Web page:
Despite a popular and unifying leader of the governing party, divisions both in policy and culture will test the progressive movement, writes Peter McKenzie.
‘I think we’re confused.” Marlon Drake is an organiser for the Living Wage Movement. His job takes him all over Wellington, trying to convince businesses to increase their minimum wages to $22.10. He works with churches, unions, political parties and charities; every facet of the progressive movement.
And right now, according to Drake, “The progressive movement is very confused about what it is, what its purpose it is, what it looks like, how it operates, who leads it – which person or what people.”
That may come as a surprise after an election in which an avowedly progressive party – Jacinda Ardern’s Labour Party – won an unprecedented majority. But the progressive movement, of course, extends beyond parliamentary politics, with links across sectors and across borders. A glance at two of the countries we most often compare ourselves to, the United States and the United Kingdom, reveals profound strain and division.
In the United States, frustration with the failures of Barack Obama and angst over the election of Donald Trump radicalised many on the centre-left. Enormous protests broke out, like the Women’s March in 2017 and those over George Floyd’s death in 2020. Younger, more diverse, more revolutionary voices became more popular. The 2020 Democratic presidential primary was divided between supporters of progressive candidates like Senators Bernie Sanders and Elizabeth Warren, and those of long-time centrists like former Vice President Joe Biden. Progressives dragged Biden left; according to one commentator, “Biden won the primary handily by convincingly slapping a moderate label on a policy agenda that is nonetheless far bolder than the one pursued by Barack Obama or proposed by Hillary Clinton in 2016.” But after a closer than expected election and destabilising transition, those on the American left have plunged back into a vicious fight over their future.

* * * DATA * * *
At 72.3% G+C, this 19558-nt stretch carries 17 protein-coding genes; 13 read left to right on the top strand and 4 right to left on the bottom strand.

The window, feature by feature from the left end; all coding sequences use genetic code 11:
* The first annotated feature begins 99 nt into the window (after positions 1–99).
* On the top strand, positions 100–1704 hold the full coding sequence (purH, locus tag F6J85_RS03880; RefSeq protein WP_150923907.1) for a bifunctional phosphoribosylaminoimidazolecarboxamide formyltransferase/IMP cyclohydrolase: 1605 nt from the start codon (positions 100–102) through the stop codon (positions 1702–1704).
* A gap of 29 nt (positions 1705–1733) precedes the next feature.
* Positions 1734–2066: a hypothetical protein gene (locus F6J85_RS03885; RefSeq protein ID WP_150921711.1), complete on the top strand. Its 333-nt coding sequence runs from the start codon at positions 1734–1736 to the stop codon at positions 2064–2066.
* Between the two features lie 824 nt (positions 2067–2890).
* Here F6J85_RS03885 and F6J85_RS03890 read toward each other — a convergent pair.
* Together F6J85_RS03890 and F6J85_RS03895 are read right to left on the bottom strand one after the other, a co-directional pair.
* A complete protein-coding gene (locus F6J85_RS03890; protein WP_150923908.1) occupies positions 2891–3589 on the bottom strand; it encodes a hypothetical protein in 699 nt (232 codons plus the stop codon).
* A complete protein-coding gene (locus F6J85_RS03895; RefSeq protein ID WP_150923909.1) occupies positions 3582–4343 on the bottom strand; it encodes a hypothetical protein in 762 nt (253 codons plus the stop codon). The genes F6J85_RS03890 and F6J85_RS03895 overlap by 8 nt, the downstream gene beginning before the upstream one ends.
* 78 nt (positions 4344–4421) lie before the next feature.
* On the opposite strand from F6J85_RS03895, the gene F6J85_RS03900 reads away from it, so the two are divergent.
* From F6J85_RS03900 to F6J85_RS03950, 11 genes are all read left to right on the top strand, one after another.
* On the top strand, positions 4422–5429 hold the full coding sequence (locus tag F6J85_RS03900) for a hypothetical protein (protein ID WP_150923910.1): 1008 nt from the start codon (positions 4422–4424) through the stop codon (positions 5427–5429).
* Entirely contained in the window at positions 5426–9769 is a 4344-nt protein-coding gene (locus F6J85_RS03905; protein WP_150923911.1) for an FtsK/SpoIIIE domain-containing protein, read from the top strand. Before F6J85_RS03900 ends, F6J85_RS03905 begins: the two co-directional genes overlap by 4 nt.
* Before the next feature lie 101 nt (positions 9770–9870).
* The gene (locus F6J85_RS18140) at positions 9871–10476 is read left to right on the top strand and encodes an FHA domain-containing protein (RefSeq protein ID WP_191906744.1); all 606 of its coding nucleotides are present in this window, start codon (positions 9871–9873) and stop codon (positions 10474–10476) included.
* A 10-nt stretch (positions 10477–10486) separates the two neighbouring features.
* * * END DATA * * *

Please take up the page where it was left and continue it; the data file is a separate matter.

In the United Kingdom, the Conservative Party’s surprise victory in the 2015 election prompted recriminations in the Labour Party. A surge in left-wing grassroots enthusiasm pushed Jeremy Corbyn, a hard-line democratic socialist, into the Labour leadership. But Labour and the wider progressive movement was deeply divided by the issues of Brexit, anti-Semitism and whether to pursue radical or incremental change. After two unsuccessful elections and ongoing internal rebellion, Corbyn was replaced by Keir Starmer, a less radical figure.
In Aotearoa, Ardern’s impact is massive. But a popular and respected leader alone cannot dissolve all divisions. According to Tamatha Paul, a left-leaning independent councillor in Wellington, having a leader like Ardern “makes a huge portion of the population complacent about things that just aren’t good enough”.
In the United States and United Kingdom the internal strife wracking the progressive movement centres in large part around two areas of clash: policy and culture. The activists and thinkers I spoke to agreed on the likely terrain for policy clashes in New Zealand: the progressive movement will be driven by concerns over housing and land ownership, with a secondary focus on climate change.